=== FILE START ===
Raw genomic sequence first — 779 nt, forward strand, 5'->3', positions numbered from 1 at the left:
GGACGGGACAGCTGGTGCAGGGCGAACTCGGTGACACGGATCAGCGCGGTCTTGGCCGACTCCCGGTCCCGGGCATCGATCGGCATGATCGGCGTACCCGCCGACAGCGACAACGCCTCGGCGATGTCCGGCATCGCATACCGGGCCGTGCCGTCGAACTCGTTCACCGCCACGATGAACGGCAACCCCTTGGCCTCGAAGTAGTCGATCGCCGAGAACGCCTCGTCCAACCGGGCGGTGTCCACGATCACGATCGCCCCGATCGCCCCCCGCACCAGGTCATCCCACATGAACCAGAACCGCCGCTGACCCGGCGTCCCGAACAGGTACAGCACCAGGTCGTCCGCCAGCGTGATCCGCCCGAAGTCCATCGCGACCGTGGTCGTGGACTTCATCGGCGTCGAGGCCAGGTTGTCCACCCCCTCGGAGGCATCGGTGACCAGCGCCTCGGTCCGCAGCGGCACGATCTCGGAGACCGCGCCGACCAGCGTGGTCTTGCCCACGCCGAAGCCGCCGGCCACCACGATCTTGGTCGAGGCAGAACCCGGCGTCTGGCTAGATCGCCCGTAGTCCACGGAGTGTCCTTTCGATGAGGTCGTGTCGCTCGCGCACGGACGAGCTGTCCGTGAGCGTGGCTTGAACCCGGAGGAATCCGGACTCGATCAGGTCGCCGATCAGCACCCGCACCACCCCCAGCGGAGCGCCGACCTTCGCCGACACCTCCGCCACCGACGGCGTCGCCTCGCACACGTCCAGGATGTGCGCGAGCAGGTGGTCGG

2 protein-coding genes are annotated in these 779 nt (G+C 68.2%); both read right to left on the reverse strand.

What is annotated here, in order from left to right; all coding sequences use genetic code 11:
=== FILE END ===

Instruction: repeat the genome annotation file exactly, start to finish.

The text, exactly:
Raw genomic sequence first — 779 nt, forward strand, 5'->3', positions numbered from 1 at the left:
GGACGGGACAGCTGGTGCAGGGCGAACTCGGTGACACGGATCAGCGCGGTCTTGGCCGACTCCCGGTCCCGGGCATCGATCGGCATGATCGGCGTACCCGCCGACAGCGACAACGCCTCGGCGATGTCCGGCATCGCATACCGGGCCGTGCCGTCGAACTCGTTCACCGCCACGATGAACGGCAACCCCTTGGCCTCGAAGTAGTCGATCGCCGAGAACGCCTCGTCCAACCGGGCGGTGTCCACGATCACGATCGCCCCGATCGCCCCCCGCACCAGGTCATCCCACATGAACCAGAACCGCCGCTGACCCGGCGTCCCGAACAGGTACAGCACCAGGTCGTCCGCCAGCGTGATCCGCCCGAAGTCCATCGCGACCGTGGTCGTGGACTTCATCGGCGTCGAGGCCAGGTTGTCCACCCCCTCGGAGGCATCGGTGACCAGCGCCTCGGTCCGCAGCGGCACGATCTCGGAGACCGCGCCGACCAGCGTGGTCTTGCCCACGCCGAAGCCGCCGGCCACCACGATCTTGGTCGAGGCAGAACCCGGCGTCTGGCTAGATCGCCCGTAGTCCACGGAGTGTCCTTTCGATGAGGTCGTGTCGCTCGCGCACGGACGAGCTGTCCGTGAGCGTGGCTTGAACCCGGAGGAATCCGGACTCGATCAGGTCGCCGATCAGCACCCGCACCACCCCCAGCGGAGCGCCGACCTTCGCCGACACCTCCGCCACCGACGGCGTCGCCTCGCACACGTCCAGGATGTGCGCGAGCAGGTGGTCGG

2 protein-coding genes are annotated in these 779 nt (G+C 68.2%); both read right to left on the reverse strand.

What is annotated here, in order from left to right; all coding sequences use genetic code 11: